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What's the risk of bird flu spilling over to larger human populations?

Despite the continued spread of the avian flu, the WHO says the overall pandemic risk has "not significantly changed in comparison to previous years."
Barred Rock chickens roost in their coop
Posted at 12:41 PM, Apr 03, 2023

Health officials across the world are closely monitoring the risk of avian influenza, also known as the bird flu, spilling over into a wider population of humans. 

The Centers for Disease Control and Prevention says people are primarily infected when they come in contact with an infected bird. 

"The spread of bird flu viruses from one infected person to a close contact is very rare, and when it has happened, it has not led to continued spread among people," the CDC says.

Health officials have expressed concern as the virus continues to spread among different types of animals. The fear is that the virus will adapt and spread more easily among humans.

Poultry worker handling chickens

Why is bird flu causing new concern?

In recent months avian flu has decimated bird populations and has now spread among several different mammal species.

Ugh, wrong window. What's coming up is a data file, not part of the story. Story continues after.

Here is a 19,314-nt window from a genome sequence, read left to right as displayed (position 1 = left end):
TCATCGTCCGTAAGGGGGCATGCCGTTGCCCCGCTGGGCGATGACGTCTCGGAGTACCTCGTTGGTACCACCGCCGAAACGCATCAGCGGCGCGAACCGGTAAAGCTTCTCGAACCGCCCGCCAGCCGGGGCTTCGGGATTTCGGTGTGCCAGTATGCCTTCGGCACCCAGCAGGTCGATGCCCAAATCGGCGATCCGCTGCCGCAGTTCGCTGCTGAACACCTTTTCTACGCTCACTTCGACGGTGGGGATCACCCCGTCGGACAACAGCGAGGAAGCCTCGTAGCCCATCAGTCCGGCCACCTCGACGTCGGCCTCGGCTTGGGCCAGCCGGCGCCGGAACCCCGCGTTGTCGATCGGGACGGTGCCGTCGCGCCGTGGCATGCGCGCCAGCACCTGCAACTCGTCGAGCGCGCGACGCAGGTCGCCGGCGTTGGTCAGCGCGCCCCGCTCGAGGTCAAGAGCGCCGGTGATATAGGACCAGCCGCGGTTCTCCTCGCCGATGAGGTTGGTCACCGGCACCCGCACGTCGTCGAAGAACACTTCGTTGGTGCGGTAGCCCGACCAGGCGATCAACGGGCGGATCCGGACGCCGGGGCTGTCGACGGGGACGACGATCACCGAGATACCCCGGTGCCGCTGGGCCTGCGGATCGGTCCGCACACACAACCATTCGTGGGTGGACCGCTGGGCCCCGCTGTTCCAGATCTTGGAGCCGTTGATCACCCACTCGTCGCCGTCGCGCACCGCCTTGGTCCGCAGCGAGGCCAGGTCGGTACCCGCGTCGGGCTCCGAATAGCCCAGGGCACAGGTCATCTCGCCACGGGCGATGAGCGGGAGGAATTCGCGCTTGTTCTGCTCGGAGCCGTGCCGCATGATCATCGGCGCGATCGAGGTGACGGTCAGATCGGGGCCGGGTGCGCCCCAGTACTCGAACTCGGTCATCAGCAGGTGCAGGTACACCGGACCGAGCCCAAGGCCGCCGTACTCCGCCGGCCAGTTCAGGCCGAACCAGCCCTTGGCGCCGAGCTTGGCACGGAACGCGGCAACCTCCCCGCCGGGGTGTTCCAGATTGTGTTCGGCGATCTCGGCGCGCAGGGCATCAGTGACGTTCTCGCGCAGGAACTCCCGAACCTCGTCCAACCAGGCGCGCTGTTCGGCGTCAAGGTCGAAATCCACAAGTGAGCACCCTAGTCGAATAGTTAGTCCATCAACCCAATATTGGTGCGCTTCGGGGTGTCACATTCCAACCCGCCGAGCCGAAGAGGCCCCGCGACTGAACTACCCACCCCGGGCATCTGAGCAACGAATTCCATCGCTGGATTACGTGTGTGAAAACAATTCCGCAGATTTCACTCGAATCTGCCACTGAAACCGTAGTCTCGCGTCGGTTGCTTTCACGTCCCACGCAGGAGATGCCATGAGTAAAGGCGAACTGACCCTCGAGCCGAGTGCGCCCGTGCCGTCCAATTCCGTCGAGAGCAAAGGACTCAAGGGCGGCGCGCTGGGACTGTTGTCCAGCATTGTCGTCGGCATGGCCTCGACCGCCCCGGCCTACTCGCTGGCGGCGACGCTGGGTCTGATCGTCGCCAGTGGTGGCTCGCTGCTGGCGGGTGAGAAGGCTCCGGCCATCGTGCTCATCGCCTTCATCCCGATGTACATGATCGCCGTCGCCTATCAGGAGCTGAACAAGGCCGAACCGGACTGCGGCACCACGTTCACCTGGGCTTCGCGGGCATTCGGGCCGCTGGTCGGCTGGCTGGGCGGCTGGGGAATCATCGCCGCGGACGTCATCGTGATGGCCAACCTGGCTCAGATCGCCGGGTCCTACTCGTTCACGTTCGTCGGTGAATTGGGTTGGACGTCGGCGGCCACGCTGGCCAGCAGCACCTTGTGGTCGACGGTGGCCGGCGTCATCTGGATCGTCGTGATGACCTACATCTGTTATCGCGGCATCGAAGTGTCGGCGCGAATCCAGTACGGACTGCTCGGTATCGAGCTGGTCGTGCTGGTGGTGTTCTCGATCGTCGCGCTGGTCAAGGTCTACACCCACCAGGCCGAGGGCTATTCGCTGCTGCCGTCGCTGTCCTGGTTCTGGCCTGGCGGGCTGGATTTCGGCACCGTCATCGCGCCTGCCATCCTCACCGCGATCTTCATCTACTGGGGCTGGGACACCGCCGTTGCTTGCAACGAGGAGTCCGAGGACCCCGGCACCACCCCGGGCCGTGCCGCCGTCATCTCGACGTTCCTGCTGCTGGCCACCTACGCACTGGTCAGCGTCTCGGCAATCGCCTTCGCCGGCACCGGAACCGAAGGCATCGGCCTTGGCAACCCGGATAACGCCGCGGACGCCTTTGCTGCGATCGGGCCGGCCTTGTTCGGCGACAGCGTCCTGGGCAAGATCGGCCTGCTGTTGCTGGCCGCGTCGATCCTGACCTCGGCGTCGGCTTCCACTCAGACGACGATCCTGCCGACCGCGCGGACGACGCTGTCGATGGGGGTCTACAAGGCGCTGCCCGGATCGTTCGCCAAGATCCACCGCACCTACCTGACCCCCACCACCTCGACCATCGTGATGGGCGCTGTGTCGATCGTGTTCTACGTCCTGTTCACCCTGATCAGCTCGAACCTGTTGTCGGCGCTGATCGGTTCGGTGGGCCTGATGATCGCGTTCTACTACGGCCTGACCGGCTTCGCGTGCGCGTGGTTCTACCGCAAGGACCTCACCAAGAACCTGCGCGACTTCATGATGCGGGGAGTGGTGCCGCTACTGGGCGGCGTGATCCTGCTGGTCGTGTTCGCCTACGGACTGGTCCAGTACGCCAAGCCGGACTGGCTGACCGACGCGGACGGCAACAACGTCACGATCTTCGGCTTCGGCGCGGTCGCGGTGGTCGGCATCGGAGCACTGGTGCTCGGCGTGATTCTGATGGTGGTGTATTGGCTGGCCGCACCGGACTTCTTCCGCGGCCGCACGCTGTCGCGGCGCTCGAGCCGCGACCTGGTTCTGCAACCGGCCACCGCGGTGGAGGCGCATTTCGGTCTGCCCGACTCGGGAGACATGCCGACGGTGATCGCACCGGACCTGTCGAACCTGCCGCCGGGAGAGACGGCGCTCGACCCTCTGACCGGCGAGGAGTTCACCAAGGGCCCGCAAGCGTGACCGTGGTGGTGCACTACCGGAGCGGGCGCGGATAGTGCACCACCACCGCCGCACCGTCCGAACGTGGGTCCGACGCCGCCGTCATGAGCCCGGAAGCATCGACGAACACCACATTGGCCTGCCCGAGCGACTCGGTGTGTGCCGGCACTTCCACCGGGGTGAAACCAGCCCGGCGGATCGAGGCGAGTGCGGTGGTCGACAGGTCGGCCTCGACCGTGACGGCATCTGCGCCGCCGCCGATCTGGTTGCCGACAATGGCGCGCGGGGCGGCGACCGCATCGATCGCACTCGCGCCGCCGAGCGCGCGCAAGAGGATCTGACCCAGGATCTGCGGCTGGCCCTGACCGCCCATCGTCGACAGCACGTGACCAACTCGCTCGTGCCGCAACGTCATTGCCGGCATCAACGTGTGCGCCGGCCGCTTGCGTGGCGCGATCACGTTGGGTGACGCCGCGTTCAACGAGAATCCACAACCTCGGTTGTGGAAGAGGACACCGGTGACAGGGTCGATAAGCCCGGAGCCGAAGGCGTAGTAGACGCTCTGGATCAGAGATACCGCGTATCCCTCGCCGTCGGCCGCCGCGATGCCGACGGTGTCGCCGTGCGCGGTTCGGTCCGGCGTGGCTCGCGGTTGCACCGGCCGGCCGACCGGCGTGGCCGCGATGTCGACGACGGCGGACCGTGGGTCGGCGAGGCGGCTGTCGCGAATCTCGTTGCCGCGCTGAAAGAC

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The World Health Organization said in a report last week that the threat of people catching avian influenza from birds is elevated due to the spread among birds. However, it notes that the overall pandemic risk has "not significantly changed in comparison to previous years."

Despite the current pandemic threat remaining similar to previous years, pharmaceutical companies are preparing a human vaccine to protect against the bird flu. 

GSK said it was awarded contracts with the U.S., Canada, the European Union and the World Health Organization to supply a vaccine should a pandemic be declared. 

Moderna said it expects to start clinical studies for a pandemic bird influenza vaccine this year.

A grizzly bear spotted near Camas, in northwestern Montana.

Grizzly bears in Montana tested positive for avian influenza

The three bears were euthanized due to their sickness and poor condition.

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